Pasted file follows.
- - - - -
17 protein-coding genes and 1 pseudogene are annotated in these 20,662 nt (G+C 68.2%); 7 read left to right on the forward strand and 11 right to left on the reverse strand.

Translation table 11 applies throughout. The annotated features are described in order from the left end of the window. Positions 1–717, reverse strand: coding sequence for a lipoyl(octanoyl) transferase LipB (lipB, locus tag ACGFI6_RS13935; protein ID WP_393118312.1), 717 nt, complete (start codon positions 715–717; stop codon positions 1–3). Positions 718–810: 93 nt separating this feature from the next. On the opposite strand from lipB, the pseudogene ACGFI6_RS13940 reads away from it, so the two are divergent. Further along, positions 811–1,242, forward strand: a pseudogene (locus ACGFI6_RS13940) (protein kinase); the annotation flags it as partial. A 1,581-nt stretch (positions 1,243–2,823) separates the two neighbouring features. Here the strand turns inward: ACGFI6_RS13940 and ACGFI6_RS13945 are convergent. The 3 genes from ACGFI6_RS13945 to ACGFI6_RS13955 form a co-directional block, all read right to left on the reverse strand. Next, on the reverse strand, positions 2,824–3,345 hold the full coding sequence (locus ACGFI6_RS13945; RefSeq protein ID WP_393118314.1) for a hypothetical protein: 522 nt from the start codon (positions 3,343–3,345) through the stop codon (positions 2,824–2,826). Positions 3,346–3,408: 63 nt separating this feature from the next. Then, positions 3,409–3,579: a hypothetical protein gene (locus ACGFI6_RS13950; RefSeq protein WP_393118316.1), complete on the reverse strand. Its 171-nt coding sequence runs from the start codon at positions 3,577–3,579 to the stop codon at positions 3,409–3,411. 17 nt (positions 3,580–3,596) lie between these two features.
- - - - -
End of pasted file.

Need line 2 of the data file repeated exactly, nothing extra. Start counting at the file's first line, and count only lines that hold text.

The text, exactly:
Translation table 11 applies throughout. The annotated features are described in order from the left end of the window. Positions 1–717, reverse strand: coding sequence for a lipoyl(octanoyl) transferase LipB (lipB, locus tag ACGFI6_RS13935; protein ID WP_393118312.1), 717 nt, complete (start codon positions 715–717; stop codon positions 1–3). Positions 718–810: 93 nt separating this feature from the next. On the opposite strand from lipB, the pseudogene ACGFI6_RS13940 reads away from it, so the two are divergent. Further along, positions 811–1,242, forward strand: a pseudogene (locus ACGFI6_RS13940) (protein kinase); the annotation flags it as partial. A 1,581-nt stretch (positions 1,243–2,823) separates the two neighbouring features. Here the strand turns inward: ACGFI6_RS13940 and ACGFI6_RS13945 are convergent. The 3 genes from ACGFI6_RS13945 to ACGFI6_RS13955 form a co-directional block, all read right to left on the reverse strand. Next, on the reverse strand, positions 2,824–3,345 hold the full coding sequence (locus ACGFI6_RS13945; RefSeq protein ID WP_393118314.1) for a hypothetical protein: 522 nt from the start codon (positions 3,343–3,345) through the stop codon (positions 2,824–2,826). Positions 3,346–3,408: 63 nt separating this feature from the next. Then, positions 3,409–3,579: a hypothetical protein gene (locus ACGFI6_RS13950; RefSeq protein WP_393118316.1), complete on the reverse strand. Its 171-nt coding sequence runs from the start codon at positions 3,577–3,579 to the stop codon at positions 3,409–3,411. 17 nt (positions 3,580–3,596) lie between these two features.